The difficult task of getting information from TEPCO after Fukushima

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Why is it so hard to get information from TEPCO?

On February 26th, we reported on the fire at Tokyo Electric Power Companies Kashiwazaki-Kariwa plant, smoke was detected in a building full of heat-exchange equipment, but no fire was found by the time that the local fire department arrived on-scene.

Subsequent press releases did not include any updates to, or even mention the event, and to date TEPCO has yet to provide a detailed event summary.  Many main stream media sources did not feel it necessary to pick up the press release, but the information that was released did not provide any clear sequence of events or allude to the current condition of affected areas of the plant.

After 24 hours, we began attempting to contact TEPCO’s press contacts in Washington DC through the numbers listed on TEPCO’s website, and were only able to catch voicemails.  48 hours after the event we started contacting international press contacts and all industry contacts, who were also not privy to any further updates.  In an attempt to raise contact by any means we even reached out to the Japanese consulate, explained the situation and inquired if they could pass our inquiries to any contacts in Japan that might help direct us, or for any other guidance they might be able to provide as to better contacts to reach out to, but they were also unable to provide any information.

The event at Kashiwazaki-Kariwa Unit 5 was not communicated as a serious event, and it was reported as under-control and no threat to those living around the nuclear power plant.  The writer found no information in the release that would make him question the honesty of the report, but the story has become less about the details of the event which could have been summarized and provided easily, and more about the difficult quest to gain any further information on an event that occurred at a nuclear power station operated by the company that is seen as responsible for the worst nuclear disaster in history.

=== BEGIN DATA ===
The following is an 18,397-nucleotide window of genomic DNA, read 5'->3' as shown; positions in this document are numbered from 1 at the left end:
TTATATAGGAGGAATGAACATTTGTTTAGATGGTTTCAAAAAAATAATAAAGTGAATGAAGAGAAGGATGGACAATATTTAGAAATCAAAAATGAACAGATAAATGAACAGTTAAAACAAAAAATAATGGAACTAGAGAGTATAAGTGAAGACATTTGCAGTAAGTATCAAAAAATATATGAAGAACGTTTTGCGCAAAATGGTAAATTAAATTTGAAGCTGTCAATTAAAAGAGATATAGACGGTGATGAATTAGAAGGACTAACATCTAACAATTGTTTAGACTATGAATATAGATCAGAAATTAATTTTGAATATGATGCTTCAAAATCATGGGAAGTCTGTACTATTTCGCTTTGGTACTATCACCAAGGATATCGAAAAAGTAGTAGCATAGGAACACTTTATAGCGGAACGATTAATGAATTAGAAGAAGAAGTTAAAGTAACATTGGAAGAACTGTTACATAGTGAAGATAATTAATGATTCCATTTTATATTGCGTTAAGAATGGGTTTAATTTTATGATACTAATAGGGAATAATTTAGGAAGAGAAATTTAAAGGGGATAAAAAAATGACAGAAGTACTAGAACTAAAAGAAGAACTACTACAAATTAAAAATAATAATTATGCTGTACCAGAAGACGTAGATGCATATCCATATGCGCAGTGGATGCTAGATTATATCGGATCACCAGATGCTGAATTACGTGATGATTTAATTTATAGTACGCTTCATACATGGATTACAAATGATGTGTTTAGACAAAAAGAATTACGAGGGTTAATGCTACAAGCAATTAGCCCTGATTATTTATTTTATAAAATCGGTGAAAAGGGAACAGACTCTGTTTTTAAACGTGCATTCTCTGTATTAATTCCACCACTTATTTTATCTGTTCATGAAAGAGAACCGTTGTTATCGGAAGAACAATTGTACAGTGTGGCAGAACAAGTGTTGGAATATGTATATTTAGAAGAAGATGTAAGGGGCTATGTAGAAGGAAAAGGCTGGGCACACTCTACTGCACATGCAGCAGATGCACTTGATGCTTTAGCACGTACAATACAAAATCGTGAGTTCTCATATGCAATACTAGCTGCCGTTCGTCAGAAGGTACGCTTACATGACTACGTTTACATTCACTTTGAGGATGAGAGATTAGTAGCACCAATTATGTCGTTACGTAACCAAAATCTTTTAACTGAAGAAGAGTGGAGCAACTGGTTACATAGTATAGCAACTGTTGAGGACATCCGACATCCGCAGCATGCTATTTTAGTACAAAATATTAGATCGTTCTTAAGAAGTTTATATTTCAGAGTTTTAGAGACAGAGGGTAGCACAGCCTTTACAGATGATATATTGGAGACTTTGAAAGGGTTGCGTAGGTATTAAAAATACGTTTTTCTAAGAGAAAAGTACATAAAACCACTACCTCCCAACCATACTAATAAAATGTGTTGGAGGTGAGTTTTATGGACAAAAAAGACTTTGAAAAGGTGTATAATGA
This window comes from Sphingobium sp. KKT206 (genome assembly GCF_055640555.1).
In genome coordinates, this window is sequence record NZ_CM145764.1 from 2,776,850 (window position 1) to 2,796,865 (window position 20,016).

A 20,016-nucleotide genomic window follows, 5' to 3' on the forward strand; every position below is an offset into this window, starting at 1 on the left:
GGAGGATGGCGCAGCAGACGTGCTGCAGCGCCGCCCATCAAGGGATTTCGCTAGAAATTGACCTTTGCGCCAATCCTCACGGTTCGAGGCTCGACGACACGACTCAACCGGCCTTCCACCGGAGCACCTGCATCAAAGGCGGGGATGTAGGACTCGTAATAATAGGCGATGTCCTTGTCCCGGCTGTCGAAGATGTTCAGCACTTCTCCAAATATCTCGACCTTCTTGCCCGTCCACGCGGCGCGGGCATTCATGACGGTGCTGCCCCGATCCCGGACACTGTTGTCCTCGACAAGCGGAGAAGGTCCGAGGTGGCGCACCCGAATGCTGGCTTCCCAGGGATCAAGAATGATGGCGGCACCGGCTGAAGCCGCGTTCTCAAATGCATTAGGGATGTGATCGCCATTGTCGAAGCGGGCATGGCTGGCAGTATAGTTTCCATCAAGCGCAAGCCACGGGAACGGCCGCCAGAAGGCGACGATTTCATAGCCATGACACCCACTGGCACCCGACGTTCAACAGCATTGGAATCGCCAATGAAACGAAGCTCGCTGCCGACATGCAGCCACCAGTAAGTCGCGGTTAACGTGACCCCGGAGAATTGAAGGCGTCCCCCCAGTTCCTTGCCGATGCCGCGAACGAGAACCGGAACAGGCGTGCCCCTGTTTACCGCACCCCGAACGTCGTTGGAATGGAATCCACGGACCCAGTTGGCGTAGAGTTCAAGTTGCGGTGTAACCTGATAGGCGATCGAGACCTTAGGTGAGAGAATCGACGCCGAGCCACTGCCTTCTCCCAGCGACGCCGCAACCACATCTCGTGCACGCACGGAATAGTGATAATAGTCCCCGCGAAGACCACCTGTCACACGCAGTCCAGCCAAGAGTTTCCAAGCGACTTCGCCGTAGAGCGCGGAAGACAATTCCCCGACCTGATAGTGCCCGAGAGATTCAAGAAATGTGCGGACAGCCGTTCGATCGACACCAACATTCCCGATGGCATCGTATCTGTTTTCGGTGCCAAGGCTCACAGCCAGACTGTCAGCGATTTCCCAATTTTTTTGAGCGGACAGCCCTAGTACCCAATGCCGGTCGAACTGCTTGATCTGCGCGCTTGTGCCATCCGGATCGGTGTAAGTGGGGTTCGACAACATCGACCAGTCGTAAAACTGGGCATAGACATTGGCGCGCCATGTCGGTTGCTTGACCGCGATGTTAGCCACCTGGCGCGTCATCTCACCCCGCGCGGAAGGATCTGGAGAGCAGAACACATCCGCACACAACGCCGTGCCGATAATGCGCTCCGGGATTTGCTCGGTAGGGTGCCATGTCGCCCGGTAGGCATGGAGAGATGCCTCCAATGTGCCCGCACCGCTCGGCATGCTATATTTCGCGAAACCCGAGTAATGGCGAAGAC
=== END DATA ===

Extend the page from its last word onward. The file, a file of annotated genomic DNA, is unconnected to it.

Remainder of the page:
Today, we were finally able to reach the TEPCO offices in Washington DC, and again requested for any event summary and status update that they would be willing to provide.  The young woman took our contact information, and said that we would be provided any further information.

20 minutes after leaving our information, we received this e-mail;

 On 2/29/2012 3:02 PM, Tokyo Electric Power Company wrote:

Dear Mr. Hixson:

The latest press release on the subject of your inquiry was issued on February 26, 2012, as you are already aware.

I will communicate with our nuclear programs manager to check for any updates and we will promptly send you any latest information available on this matter. Thank you.

X. X. XXXXXXX (Named not disclosed for privacy)

Tokyo Electric Power Company

The responsibility to notify and inform the public of events at a nuclear power plant is not just a process to be followed, but should be one of the most important parts of TEPCO’s strategy to regain public trust and a key focus after the Fukushima Nuclear Disaster. Almost a year after the March 11th disaster, while the number of nuclear power plants operating in Japan may have changed, it could be interpreted that the safety culture and regard for full disclosure have not.  We will faithfully keep our readers updated to this story, if any further updates are provided.

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